With the advent of the UN Declaration on the Rights of Indigenous Peoples, the world indigenous resurgence will require the linking of national, regional, and local movement resources through a process of dialogue and integration. The involvement of moral authorities and organizations will help to assure the proper movement emphasis on moral sanction central to constructing new relationships between nations and states. But moral sanction alone is insufficient to constrain reactionary political violence and official repression. That will require continuous research, analysis, and investigation — the civil society equivalent of wartime intelligence operations — in order to weather the psychological warfare associated with the disease of dominion.
Psychological warfare, according to Paul Linebarger of the School of Advanced International Studies, is a continuous process not controlled by laws, usages, and customs of war — covert, often disguised as the voice of institutions and media — a non-violent persuasion waged before, during, and after war.
Most countries, notes Linebarger, suffer from ideological confusion—an instability of basic beliefs. “In states anxious to promote a fixed mentality, the entire population lives under conditions approximating the psychological side of war. Allegiance in war is a matter of ideology, not of opinion.” Coordinated propaganda machines, he observes, include psywar, public relations, general news, and public education. “Psywar,” he warns, “has in private media facilities, in an open society, a constantly refreshed source of new material that, when selectively censored, can prevent non-governmental materials from circulating.”
As Kalle Lasn, publisher of Adbusters Magazine said when interviewed in the July 2001 issue of The Sun, “It’s impossible to live a free authentic life in America today …Our emotions, personalities, and core values have become programmed.” Lasn, a former advertising executive for thirty years, understands the power of propaganda as advertising. He also understands the keys to undermining this corrupting influence—persistent ridicule, and appeals to conscience.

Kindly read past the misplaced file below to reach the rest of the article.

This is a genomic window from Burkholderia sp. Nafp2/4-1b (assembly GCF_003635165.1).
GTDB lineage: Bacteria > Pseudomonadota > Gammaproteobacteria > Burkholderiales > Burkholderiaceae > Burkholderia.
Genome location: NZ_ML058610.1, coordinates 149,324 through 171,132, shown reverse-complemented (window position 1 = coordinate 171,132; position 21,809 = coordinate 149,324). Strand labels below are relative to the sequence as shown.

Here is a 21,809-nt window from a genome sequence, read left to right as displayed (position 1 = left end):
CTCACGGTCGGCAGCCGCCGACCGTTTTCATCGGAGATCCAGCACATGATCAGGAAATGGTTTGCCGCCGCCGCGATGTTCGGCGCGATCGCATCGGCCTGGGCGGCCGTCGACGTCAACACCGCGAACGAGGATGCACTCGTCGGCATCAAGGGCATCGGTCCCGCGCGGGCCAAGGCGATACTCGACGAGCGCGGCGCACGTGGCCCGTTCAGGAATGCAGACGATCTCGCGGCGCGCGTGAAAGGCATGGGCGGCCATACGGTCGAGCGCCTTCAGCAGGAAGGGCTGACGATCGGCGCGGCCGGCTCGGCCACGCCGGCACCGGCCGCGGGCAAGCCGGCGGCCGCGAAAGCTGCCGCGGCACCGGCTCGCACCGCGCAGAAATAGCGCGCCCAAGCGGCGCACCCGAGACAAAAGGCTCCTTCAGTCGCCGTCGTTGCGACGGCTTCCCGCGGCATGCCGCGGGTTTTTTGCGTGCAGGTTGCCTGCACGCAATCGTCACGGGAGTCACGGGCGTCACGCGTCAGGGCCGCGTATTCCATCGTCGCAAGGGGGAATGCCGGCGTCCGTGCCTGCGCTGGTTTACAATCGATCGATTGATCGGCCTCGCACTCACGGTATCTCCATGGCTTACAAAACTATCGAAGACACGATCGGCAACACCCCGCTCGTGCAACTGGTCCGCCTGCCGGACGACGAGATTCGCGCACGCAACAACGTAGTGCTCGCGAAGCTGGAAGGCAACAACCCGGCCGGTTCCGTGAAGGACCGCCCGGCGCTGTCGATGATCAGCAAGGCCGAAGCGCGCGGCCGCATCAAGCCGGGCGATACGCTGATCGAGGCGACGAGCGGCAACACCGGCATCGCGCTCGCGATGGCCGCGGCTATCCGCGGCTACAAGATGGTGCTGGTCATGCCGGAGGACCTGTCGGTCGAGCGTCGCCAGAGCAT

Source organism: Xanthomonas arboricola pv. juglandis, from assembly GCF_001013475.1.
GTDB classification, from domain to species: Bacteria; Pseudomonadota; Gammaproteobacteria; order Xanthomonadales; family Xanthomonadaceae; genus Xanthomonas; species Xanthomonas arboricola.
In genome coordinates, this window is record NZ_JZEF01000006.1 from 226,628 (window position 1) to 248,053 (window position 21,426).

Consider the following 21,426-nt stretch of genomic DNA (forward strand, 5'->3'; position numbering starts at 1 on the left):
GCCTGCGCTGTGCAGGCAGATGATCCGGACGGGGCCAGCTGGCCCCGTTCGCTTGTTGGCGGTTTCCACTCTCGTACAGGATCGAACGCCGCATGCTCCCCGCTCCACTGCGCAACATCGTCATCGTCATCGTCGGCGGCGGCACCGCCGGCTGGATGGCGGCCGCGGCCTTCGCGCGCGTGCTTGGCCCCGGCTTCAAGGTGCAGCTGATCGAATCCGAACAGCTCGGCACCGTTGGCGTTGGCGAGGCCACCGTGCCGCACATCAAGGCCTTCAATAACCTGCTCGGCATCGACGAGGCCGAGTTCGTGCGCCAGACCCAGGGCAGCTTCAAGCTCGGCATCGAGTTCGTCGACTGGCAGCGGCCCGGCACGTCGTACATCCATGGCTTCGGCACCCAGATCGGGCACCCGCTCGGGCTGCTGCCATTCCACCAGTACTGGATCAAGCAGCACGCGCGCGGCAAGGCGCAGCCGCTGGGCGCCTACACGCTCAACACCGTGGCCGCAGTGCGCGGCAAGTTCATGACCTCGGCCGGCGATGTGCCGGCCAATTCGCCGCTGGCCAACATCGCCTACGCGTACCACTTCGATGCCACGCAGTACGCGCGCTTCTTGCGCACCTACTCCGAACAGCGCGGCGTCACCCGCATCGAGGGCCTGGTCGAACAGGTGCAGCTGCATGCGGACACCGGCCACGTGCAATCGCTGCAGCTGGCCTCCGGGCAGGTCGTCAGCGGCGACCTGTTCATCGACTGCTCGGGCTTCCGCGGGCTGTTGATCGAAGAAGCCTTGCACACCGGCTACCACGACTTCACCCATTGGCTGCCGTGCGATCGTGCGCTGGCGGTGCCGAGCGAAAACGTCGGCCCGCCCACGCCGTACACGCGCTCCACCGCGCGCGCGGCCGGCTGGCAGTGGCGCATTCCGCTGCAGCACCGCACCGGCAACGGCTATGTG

Antonio Gramsci, writing in Prison Notebooks, observes that, “Civil society operates without ‘sanctions’ or compulsory ‘obligations’, but nevertheless exerts a collective pressure and obtains objective results in the form of an evolution of customs, ways of thinking and acting, and morality. The eclipse of a way of living and thinking cannot take place without a crisis.” Civil society today, I would argue, exists in a perpetual state of crisis — some fabricated and some real — that, with the advent of alternative media, desktop publishing, and Internet communication, offers an unprecedented opportunity to begin this eclipse.
As Gramsci observed from prison in 1930s Fascist Italy, “If the ruling class has lost its consensus, i.e. is no longer leading but only dominant, exercising coercive force alone, this means the great masses have become detached from their traditional ideologies and no longer believe what they used to…[thus] the exercise of force to prevent new ideologies from imposing themselves leads to skepticism and a new arrangement—a new culture.” If the world indigenous movement is to succeed in creating a new culture based on mutual respect, the ways of thinking of the old culture must be strategically challenged.